US and Russian winter wheat quality head in opposite directions

30 Jan 2018 | Tom Houghton

The quality of winter wheat crops in Russia and the US are heading in opposite directions as cold weather in North America takes its toll and improving conditions on the Black Sea aid development, according to updates from the Russian and US departments of agriculture.

Some 95% of the 17.1 million hectares of winter grain planted across Russia for the 2018/19 campaign were deemed by Russia's ministry of agriculture to be in “good” or “satisfactory” condition Tuesday, unchanged from its December 29 view.

Citing reports from state weather agency Roshydromet, the ministry of agriculture said, “erratic weather was seen over the European part of Russia… That said, conditions for winter crops were mostly satisfactory.”

Meanwhile, data from the USDA showed a widespread deterioration in the condition of US hard red winter crops across much of the country on Monday as an earlier cold snap took its toll.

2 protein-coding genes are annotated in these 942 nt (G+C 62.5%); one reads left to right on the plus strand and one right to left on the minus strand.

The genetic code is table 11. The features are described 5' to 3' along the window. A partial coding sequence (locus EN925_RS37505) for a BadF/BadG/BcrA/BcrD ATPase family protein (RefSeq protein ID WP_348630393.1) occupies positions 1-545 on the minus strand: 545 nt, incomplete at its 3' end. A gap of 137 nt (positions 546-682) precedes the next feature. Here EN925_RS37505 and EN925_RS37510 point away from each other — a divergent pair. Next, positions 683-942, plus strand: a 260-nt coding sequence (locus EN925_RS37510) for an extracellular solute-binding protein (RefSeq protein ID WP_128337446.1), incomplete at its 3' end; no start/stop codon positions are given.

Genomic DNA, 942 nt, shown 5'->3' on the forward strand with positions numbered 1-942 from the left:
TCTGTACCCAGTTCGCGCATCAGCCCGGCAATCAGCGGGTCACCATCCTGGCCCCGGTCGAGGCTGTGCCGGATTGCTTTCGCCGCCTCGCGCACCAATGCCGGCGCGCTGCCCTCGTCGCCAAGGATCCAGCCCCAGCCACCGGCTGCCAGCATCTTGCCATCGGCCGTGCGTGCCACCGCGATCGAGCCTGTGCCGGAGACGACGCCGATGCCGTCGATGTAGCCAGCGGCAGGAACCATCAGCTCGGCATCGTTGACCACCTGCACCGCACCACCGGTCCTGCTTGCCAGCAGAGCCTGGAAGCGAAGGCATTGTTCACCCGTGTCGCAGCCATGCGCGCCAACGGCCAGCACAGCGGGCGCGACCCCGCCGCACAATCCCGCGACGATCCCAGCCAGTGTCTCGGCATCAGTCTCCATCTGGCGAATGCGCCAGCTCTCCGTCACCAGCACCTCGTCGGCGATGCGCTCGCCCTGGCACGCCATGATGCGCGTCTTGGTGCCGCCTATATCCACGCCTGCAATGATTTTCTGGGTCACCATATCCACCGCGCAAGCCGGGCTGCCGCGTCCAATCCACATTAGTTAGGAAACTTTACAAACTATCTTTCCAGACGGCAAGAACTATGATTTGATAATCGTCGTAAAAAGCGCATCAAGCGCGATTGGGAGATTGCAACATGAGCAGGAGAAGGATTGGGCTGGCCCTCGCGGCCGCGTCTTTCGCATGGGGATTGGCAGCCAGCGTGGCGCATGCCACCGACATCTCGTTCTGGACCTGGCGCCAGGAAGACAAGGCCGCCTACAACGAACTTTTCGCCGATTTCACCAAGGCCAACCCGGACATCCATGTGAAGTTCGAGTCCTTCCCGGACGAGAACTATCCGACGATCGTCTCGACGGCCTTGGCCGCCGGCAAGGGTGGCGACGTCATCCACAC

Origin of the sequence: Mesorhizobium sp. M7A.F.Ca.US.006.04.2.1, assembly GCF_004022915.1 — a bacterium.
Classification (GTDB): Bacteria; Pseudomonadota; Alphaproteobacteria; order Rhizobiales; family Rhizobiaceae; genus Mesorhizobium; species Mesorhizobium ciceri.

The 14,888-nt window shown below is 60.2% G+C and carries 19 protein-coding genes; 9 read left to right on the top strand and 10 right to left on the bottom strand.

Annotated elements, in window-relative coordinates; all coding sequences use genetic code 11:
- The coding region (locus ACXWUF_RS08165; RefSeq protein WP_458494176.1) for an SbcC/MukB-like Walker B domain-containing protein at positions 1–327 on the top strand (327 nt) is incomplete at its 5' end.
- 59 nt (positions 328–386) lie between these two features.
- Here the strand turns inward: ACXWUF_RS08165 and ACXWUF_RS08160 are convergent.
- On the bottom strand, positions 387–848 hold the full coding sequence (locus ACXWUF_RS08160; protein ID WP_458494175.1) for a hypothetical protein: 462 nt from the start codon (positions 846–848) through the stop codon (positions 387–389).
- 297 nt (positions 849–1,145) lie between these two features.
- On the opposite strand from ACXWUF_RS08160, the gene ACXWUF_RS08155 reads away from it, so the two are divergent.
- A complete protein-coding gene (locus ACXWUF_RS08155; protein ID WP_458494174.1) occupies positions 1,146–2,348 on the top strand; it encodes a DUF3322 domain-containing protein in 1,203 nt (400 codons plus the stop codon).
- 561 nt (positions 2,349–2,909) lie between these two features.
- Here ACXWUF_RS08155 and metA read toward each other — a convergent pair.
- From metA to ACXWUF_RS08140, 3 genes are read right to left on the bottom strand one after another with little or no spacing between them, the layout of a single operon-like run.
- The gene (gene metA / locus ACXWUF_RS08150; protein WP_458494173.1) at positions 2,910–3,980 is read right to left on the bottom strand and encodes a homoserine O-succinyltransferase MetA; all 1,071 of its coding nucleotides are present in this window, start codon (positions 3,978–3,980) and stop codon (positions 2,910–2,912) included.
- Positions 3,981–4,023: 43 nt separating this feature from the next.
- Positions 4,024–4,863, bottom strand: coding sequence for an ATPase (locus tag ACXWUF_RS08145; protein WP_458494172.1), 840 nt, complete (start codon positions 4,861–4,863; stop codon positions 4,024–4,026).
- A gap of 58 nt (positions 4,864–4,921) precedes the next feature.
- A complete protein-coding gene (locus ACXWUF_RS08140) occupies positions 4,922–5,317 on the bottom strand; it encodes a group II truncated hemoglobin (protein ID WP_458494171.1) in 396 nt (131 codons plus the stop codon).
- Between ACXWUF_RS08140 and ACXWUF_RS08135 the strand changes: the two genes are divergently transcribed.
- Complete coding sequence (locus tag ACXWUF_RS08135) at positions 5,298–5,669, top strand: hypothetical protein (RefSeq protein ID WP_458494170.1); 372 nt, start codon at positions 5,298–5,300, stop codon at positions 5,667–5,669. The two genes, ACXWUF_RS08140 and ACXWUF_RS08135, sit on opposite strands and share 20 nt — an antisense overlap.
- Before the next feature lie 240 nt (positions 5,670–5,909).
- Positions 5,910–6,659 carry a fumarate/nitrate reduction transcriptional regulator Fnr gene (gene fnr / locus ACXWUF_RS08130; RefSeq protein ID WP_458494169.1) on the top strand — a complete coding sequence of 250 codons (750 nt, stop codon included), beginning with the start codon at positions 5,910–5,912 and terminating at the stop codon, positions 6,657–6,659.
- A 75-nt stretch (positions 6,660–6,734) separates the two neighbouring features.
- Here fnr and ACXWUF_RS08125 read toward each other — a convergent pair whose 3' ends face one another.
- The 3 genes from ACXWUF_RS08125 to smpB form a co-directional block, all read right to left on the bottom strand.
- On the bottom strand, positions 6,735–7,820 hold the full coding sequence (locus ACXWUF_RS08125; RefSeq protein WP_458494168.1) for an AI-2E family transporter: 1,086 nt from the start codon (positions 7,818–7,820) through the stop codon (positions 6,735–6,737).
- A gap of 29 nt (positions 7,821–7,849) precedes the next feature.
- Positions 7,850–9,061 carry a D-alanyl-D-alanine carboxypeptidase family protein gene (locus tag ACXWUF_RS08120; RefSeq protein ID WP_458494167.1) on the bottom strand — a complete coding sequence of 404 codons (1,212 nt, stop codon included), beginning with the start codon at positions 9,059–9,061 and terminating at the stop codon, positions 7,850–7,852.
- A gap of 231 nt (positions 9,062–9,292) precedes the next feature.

Figures showed the proportion of winter wheat crops rated as being “poor” or “very poor” condition extended across the country on both a month-on-month and year-on-year basis, with particularly notable deterioration seen in major growing regions.

The move compounds what has been so far a fairly miserable period for US farmers, who lost market share to Russia.

According to official export data compiled by Agricensus, US market share of internationally traded wheat slipped from 18% to 14% in the past year.

That compares with Russia’s share of international trade climbing from 17% to 23%.

Snow and ice

News of a good crop in Russia may be met with scepticism following talk of winterkill damaging the seeds earlier this month.

However, a fall in temperature and an increase in rainfall has since led to snow cover forming on fields, with the ministry of agriculture saying “generally, the forecast for the harvest of winter crops in the European part of the country is optimistic.”

Approximately 70% of the Russian wheat crop is grown within European Russia – equivalent to 60 million mt during the record-breaking 2017/18 crop.

But while the snow has been kind to Russia, its the bitter cold that is the culprit for what may be poorer yields across the Midwest and the Southern Plains of the US.

In Kansas, the biggest winter wheat state by area, the “poor” or “very poor” rating extended to 44% from 22% while those in “good” or “excellent” dropped to 14% from 37%.

It was a similar story in Oklahoma, the third-biggest producer, where the “poor” and “very poor” crop jumped to 79% from 42% while “good” or “excellent” fell to 4% from 15%.

The Chicago wheat market has rallied on the news, with the March Kansas City HRW price up 13% to $4.6425/bu since touching a contract low in mid-December.